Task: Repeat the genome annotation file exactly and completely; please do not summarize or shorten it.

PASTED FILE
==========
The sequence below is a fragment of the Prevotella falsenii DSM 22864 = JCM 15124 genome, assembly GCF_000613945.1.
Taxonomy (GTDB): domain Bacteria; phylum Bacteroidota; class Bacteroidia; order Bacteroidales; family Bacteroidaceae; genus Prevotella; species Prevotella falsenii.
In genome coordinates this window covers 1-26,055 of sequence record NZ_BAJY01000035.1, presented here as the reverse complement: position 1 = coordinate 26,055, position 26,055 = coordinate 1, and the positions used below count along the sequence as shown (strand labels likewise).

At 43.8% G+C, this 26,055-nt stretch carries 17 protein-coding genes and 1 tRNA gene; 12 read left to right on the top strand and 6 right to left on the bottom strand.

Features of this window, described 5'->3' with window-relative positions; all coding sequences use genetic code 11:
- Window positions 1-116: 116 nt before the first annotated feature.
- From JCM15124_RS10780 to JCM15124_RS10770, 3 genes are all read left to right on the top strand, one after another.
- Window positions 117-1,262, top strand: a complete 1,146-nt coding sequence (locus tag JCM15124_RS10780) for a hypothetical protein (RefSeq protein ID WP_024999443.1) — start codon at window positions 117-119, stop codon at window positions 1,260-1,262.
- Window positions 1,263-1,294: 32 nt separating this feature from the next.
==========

The sequence below is a fragment of the Prevotella falsenii DSM 22864 = JCM 15124 genome, assembly GCF_000613945.1.
Taxonomy (GTDB): domain Bacteria; phylum Bacteroidota; class Bacteroidia; order Bacteroidales; family Bacteroidaceae; genus Prevotella; species Prevotella falsenii.
In genome coordinates this window covers 1-26,055 of sequence record NZ_BAJY01000035.1, presented here as the reverse complement: position 1 = coordinate 26,055, position 26,055 = coordinate 1, and the positions used below count along the sequence as shown (strand labels likewise).

At 43.8% G+C, this 26,055-nt stretch carries 17 protein-coding genes and 1 tRNA gene; 12 read left to right on the top strand and 6 right to left on the bottom strand.

Features of this window, described 5'->3' with window-relative positions; all coding sequences use genetic code 11:
- Window positions 1-116: 116 nt before the first annotated feature.
- From JCM15124_RS10780 to JCM15124_RS10770, 3 genes are all read left to right on the top strand, one after another.
- Window positions 117-1,262, top strand: a complete 1,146-nt coding sequence (locus tag JCM15124_RS10780) for a hypothetical protein (RefSeq protein ID WP_024999443.1) — start codon at window positions 117-119, stop codon at window positions 1,260-1,262.
- Window positions 1,263-1,294: 32 nt separating this feature from the next.